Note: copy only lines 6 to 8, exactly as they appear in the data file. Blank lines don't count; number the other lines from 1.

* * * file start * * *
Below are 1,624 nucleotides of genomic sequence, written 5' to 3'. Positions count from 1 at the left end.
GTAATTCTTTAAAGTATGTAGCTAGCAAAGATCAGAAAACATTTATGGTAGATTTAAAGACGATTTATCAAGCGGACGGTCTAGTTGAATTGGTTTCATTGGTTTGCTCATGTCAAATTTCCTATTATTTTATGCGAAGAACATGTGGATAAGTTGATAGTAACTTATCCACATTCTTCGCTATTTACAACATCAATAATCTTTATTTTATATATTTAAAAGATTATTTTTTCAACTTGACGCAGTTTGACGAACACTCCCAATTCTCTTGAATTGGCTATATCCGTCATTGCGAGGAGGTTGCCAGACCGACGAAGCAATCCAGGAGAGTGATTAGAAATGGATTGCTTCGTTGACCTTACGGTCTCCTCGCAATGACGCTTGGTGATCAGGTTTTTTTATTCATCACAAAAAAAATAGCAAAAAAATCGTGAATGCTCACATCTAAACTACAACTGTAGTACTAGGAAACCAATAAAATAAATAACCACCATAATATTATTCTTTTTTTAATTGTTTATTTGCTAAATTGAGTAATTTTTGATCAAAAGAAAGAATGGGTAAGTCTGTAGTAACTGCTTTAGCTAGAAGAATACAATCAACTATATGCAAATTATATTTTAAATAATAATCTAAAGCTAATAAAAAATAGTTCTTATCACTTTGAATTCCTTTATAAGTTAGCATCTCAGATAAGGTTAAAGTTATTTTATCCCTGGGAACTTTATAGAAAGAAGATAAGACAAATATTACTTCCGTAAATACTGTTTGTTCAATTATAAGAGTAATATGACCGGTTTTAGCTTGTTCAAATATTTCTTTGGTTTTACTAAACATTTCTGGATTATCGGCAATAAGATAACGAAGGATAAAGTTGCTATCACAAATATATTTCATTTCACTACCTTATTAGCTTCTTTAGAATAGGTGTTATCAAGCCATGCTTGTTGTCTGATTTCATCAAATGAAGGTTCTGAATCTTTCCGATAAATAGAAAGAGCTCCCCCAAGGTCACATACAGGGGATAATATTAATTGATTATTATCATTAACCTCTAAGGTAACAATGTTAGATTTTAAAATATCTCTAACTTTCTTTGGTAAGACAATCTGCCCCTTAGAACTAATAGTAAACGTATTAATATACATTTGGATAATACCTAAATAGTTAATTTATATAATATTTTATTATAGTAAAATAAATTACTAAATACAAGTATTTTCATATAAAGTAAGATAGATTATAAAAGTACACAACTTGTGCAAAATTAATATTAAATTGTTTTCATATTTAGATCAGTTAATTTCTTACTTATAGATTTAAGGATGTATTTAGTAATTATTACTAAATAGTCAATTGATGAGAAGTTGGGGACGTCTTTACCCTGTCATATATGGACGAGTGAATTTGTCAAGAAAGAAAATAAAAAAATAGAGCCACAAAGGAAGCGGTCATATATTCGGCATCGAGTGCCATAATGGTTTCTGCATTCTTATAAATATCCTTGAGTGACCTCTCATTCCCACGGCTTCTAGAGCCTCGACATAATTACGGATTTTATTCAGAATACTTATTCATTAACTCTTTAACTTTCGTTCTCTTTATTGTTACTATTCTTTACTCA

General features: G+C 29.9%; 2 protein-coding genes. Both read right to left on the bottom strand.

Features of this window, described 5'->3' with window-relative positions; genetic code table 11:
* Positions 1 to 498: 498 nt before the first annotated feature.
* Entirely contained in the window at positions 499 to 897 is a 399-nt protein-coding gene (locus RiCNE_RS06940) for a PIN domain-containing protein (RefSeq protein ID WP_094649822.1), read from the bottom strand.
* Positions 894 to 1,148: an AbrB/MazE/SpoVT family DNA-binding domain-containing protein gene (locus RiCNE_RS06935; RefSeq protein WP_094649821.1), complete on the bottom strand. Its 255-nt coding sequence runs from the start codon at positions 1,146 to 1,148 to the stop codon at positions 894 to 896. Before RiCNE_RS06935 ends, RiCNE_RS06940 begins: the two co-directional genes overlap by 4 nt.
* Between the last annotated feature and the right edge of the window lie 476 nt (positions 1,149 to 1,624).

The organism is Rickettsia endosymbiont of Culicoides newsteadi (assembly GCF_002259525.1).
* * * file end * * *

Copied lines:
* Entirely contained in the window at positions 499 to 897 is a 399-nt protein-coding gene (locus RiCNE_RS06940) for a PIN domain-containing protein (RefSeq protein ID WP_094649822.1), read from the bottom strand.
* Positions 894 to 1,148: an AbrB/MazE/SpoVT family DNA-binding domain-containing protein gene (locus RiCNE_RS06935; RefSeq protein WP_094649821.1), complete on the bottom strand. Its 255-nt coding sequence runs from the start codon at positions 1,146 to 1,148 to the stop codon at positions 894 to 896. Before RiCNE_RS06935 ends, RiCNE_RS06940 begins: the two co-directional genes overlap by 4 nt.
* Between the last annotated feature and the right edge of the window lie 476 nt (positions 1,149 to 1,624).